5. What’s the worst thing about being an expat in India?
The worst thing about being an expat in India is the incessant attention from locals. I live in Bandra west in Mumbai because it’s the easiest place to live in the entire country that I have found. Still, there are always some lesser educated locals who either intentionally or unintentionally harass foreign women. I’ve been in and out of India long enough to understand why it happens, and it’s just because of long-standing stereotypes and a lack of education. White women are often misrepresented in Indian media, and it’s only a natural reaction for uneducated people to be curious about the white women they see. It does make living in India difficult though at times.

6. What do you miss most?
I miss some of the foods I eat at home in Canada, like quinoa, avocadoes and sprouted bread. I miss the people I love, and I miss how ridiculously easy and convenient everything is. In Canada, I can create my list of errands and do twenty things in a day because everything is so linear and clearcut and dependable. In Mumbai it can take two days to do a single task. I do miss that Canadian efficiency and easiness!

7. What custom/ habits do you find most strange about your adopted culture?
I find that within Indian culture there is a general belief/social construction that things are as they are for a reason, and to push and fight against that is simply not done. This is a generalised cultural belief, and I think it stems partly from the caste system, which is legally abolished but still exists in society's mindframe. If one is born to a beggar family, he or she will stay a beggar: even if he or she is not physically disabled in any way, and could aspire to getting work as a maid or cleaner (the lowest of jobs) he or she won't: people generally believe that life is for them as it was meant to be, and the same applies to others. People will give a couple of coins to a beggar for their own good karma, but to help that beggar move up to the next rung of the social ladder by helping him or her get a job could be frowned upon: maybe he or she is supposed to be suffering because of wrongs in his or her past life. Interfering with that, and trying to change the order of the universe in that sense is not really done. This completely goes against everything in my North American upbringing, which says that you can do absolutely whatever you want, no matter where you come from.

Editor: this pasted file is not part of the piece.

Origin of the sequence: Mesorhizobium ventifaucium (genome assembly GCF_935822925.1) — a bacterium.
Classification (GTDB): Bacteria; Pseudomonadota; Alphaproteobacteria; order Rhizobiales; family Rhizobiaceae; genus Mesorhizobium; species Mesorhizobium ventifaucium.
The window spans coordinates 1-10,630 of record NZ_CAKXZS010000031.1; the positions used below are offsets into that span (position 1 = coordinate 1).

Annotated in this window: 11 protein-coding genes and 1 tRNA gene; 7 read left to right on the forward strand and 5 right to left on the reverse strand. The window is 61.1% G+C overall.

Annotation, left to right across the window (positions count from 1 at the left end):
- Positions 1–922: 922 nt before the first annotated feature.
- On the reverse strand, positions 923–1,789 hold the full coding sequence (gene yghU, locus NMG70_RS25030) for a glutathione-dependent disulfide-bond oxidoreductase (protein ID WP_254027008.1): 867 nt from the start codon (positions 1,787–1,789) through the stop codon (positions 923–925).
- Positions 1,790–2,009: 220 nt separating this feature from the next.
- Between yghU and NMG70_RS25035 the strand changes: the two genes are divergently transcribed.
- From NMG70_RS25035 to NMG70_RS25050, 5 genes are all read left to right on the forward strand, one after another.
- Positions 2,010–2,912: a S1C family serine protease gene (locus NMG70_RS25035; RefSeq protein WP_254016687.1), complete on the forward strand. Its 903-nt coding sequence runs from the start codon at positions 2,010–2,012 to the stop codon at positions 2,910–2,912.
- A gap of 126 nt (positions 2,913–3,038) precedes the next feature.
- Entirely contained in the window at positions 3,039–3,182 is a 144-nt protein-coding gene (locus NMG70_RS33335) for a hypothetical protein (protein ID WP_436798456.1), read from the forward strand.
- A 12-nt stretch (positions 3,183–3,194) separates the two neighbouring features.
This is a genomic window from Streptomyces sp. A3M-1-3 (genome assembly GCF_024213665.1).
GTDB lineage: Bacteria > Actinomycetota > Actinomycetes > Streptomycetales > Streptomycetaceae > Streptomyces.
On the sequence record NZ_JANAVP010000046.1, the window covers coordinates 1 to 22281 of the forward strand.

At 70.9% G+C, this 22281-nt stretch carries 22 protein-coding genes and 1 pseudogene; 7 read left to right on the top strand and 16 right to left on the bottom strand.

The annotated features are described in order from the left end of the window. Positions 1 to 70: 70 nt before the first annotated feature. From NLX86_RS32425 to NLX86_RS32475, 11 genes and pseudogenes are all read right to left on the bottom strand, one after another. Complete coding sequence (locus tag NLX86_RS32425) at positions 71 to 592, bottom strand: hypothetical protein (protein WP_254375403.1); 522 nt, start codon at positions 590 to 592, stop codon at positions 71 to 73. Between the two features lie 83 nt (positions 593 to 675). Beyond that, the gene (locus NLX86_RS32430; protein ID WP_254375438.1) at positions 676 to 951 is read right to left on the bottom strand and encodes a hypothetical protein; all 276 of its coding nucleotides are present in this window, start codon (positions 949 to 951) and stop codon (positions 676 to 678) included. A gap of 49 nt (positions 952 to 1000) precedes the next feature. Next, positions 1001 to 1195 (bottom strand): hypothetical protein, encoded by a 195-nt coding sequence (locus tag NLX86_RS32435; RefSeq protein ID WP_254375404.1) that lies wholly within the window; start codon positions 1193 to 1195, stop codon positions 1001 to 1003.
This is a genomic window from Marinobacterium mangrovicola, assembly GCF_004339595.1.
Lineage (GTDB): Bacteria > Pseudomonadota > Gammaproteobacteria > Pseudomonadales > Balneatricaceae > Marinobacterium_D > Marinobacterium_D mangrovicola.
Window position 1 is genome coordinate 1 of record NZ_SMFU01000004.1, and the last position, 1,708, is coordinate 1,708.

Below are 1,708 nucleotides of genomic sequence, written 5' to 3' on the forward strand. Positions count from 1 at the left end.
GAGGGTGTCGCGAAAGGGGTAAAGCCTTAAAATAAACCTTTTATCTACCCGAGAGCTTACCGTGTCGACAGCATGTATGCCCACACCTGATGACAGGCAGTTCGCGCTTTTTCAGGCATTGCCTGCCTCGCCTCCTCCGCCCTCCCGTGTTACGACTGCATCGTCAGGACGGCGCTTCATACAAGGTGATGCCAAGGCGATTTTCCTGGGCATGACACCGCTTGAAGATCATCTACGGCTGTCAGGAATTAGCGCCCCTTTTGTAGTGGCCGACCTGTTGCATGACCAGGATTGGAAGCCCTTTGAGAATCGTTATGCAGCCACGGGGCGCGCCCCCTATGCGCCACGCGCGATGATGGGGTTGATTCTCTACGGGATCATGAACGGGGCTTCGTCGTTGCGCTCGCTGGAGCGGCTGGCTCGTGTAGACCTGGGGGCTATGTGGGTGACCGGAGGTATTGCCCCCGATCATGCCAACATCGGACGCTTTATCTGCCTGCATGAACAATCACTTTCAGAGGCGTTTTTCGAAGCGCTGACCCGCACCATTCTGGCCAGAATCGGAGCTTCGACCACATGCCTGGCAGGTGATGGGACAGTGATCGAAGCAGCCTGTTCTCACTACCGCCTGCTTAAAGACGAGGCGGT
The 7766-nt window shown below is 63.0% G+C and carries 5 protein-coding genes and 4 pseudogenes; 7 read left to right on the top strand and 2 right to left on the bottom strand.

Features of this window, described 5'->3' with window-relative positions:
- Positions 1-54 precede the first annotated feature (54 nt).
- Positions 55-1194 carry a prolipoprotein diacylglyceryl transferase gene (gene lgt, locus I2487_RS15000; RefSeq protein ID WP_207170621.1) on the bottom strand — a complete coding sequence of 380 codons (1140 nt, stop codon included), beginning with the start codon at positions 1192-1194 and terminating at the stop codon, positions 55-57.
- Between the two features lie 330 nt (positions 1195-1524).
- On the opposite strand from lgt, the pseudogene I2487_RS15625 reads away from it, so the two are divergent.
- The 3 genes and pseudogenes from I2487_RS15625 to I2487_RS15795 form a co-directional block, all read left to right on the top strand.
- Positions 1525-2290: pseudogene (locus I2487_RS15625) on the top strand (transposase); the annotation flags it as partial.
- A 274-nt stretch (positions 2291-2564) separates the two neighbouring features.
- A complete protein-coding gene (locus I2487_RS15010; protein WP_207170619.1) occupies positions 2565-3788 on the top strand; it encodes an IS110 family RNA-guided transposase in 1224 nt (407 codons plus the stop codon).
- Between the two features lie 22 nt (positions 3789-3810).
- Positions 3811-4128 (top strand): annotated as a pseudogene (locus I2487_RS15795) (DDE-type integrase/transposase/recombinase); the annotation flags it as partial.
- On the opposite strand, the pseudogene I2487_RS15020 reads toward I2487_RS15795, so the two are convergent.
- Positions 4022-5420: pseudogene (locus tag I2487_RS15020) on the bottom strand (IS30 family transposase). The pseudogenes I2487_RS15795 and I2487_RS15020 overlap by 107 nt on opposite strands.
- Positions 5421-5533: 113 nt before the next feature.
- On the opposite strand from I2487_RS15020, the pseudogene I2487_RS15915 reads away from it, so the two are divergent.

8. What is a myth about your adopted country?
That slums are sad places full of complacency and human misery. A tour through Dharavi (the largest slum in Asia) here in Mumbai will break every misconception that one may have about a slum. It is a pleasant, purposeful, friendly and welcoming place where people are proactively working to better their lives. Seeing Dharavi is a must for anyone visiting the city, just because it disproves so many preconceived notions about poverty.